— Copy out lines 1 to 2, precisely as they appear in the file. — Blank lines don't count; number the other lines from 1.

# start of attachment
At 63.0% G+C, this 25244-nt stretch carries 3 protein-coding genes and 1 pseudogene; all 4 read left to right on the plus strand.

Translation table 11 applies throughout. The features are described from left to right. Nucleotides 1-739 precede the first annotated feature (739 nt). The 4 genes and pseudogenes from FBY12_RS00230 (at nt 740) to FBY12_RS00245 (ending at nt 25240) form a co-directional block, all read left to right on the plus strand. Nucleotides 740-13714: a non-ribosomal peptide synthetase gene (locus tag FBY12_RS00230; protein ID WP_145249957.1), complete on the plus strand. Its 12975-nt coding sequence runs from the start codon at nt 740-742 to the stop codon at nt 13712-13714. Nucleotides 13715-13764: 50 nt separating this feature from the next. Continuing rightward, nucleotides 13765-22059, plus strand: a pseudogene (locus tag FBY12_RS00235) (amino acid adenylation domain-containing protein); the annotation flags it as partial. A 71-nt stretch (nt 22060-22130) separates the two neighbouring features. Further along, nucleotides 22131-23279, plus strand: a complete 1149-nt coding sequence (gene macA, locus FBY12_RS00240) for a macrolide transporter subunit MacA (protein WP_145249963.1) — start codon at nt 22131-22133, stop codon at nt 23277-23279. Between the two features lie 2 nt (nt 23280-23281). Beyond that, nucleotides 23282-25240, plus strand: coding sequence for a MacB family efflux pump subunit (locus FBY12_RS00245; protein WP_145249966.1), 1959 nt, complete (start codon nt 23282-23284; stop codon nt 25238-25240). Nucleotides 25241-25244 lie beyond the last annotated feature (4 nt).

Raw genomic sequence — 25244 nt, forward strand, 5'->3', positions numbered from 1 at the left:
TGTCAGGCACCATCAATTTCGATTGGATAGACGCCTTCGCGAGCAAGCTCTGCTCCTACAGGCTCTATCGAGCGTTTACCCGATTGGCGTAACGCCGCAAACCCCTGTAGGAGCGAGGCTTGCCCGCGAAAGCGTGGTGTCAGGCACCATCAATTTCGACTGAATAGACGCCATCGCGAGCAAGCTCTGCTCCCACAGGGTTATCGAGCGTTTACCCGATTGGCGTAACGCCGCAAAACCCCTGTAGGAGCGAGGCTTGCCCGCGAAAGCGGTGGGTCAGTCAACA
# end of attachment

At 63.0% G+C, this 25244-nt stretch carries 3 protein-coding genes and 1 pseudogene; all 4 read left to right on the plus strand.

Translation table 11 applies throughout. The features are described from left to right. Nucleotides 1-739 precede the first annotated feature (739 nt). The 4 genes and pseudogenes from FBY12_RS00230 (at nt 740) to FBY12_RS00245 (ending at nt 25240) form a co-directional block, all read left to right on the plus strand. Nucleotides 740-13714: a non-ribosomal peptide synthetase gene (locus tag FBY12_RS00230; protein ID WP_145249957.1), complete on the plus strand. Its 12975-nt coding sequence runs from the start codon at nt 740-742 to the stop codon at nt 13712-13714. Nucleotides 13715-13764: 50 nt separating this feature from the next. Continuing rightward, nucleotides 13765-22059, plus strand: a pseudogene (locus tag FBY12_RS00235) (amino acid adenylation domain-containing protein); the annotation flags it as partial. A 71-nt stretch (nt 22060-22130) separates the two neighbouring features. Further along, nucleotides 22131-23279, plus strand: a complete 1149-nt coding sequence (gene macA, locus FBY12_RS00240) for a macrolide transporter subunit MacA (protein WP_145249963.1) — start codon at nt 22131-22133, stop codon at nt 23277-23279. Between the two features lie 2 nt (nt 23280-23281). Beyond that, nucleotides 23282-25240, plus strand: coding sequence for a MacB family efflux pump subunit (locus FBY12_RS00245; protein WP_145249966.1), 1959 nt, complete (start codon nt 23282-23284; stop codon nt 25238-25240). Nucleotides 25241-25244 lie beyond the last annotated feature (4 nt).